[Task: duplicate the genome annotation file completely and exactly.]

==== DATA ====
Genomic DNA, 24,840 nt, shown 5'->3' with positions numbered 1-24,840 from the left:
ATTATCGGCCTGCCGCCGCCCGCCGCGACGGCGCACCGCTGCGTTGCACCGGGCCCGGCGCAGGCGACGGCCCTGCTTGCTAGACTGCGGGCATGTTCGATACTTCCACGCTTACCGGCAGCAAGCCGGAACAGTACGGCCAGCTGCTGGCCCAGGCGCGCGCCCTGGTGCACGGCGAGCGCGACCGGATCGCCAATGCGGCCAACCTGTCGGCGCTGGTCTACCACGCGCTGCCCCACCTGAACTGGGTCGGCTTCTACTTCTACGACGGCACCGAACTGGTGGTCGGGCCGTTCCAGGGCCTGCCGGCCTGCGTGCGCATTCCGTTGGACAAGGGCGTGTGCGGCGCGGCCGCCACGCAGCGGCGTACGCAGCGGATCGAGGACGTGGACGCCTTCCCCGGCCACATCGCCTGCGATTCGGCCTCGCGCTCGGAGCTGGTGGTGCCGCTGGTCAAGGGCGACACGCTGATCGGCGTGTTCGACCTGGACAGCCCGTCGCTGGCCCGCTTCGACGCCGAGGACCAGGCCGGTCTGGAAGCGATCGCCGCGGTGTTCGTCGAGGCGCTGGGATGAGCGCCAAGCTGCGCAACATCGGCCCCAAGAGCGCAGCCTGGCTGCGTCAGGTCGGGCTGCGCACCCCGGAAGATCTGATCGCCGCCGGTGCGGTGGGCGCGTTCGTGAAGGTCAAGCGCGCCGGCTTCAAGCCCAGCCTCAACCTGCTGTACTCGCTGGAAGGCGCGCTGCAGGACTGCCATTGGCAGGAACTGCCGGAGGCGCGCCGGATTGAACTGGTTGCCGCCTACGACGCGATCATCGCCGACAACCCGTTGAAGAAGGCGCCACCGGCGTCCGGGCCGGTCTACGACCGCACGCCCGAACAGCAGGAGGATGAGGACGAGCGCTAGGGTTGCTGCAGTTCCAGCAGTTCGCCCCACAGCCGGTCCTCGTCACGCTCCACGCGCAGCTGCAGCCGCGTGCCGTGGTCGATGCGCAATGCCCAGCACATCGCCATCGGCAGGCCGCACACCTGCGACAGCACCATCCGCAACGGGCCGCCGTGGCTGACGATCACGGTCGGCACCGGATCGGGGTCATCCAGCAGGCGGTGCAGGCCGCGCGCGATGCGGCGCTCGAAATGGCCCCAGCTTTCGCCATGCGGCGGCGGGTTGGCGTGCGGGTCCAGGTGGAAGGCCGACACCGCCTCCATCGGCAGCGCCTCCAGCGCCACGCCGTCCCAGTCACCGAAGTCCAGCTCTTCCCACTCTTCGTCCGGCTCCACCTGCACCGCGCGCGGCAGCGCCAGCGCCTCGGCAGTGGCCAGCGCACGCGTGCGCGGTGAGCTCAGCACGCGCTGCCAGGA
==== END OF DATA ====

Genomic DNA, 24,840 nt, shown 5'->3' with positions numbered 1-24,840 from the left:
ATTATCGGCCTGCCGCCGCCCGCCGCGACGGCGCACCGCTGCGTTGCACCGGGCCCGGCGCAGGCGACGGCCCTGCTTGCTAGACTGCGGGCATGTTCGATACTTCCACGCTTACCGGCAGCAAGCCGGAACAGTACGGCCAGCTGCTGGCCCAGGCGCGCGCCCTGGTGCACGGCGAGCGCGACCGGATCGCCAATGCGGCCAACCTGTCGGCGCTGGTCTACCACGCGCTGCCCCACCTGAACTGGGTCGGCTTCTACTTCTACGACGGCACCGAACTGGTGGTCGGGCCGTTCCAGGGCCTGCCGGCCTGCGTGCGCATTCCGTTGGACAAGGGCGTGTGCGGCGCGGCCGCCACGCAGCGGCGTACGCAGCGGATCGAGGACGTGGACGCCTTCCCCGGCCACATCGCCTGCGATTCGGCCTCGCGCTCGGAGCTGGTGGTGCCGCTGGTCAAGGGCGACACGCTGATCGGCGTGTTCGACCTGGACAGCCCGTCGCTGGCCCGCTTCGACGCCGAGGACCAGGCCGGTCTGGAAGCGATCGCCGCGGTGTTCGTCGAGGCGCTGGGATGAGCGCCAAGCTGCGCAACATCGGCCCCAAGAGCGCAGCCTGGCTGCGTCAGGTCGGGCTGCGCACCCCGGAAGATCTGATCGCCGCCGGTGCGGTGGGCGCGTTCGTGAAGGTCAAGCGCGCCGGCTTCAAGCCCAGCCTCAACCTGCTGTACTCGCTGGAAGGCGCGCTGCAGGACTGCCATTGGCAGGAACTGCCGGAGGCGCGCCGGATTGAACTGGTTGCCGCCTACGACGCGATCATCGCCGACAACCCGTTGAAGAAGGCGCCACCGGCGTCCGGGCCGGTCTACGACCGCACGCCCGAACAGCAGGAGGATGAGGACGAGCGCTAGGGTTGCTGCAGTTCCAGCAGTTCGCCCCACAGCCGGTCCTCGTCACGCTCCACGCGCAGCTGCAGCCGCGTGCCGTGGTCGATGCGCAATGCCCAGCACATCGCCATCGGCAGGCCGCACACCTGCGACAGCACCATCCGCAACGGGCCGCCGTGGCTGACGATCACGGTCGGCACCGGATCGGGGTCATCCAGCAGGCGGTGCAGGCCGCGCGCGATGCGGCGCTCGAAATGGCCCCAGCTTTCGCCATGCGGCGGCGGGTTGGCGTGCGGGTCCAGGTGGAAGGCCGACACCGCCTCCATCGGCAGCGCCTCCAGCGCCACGCCGTCCCAGTCACCGAAGTCCAGCTCTTCCCACTCTTCGTCCGGCTCCACCTGCACCGCGCGCGGCAGCGCCAGCGCCTCGGCAGTGGCCAGCGCACGCGTGCGCGGTGAGCTCAGCACGCGCTGCCAGGA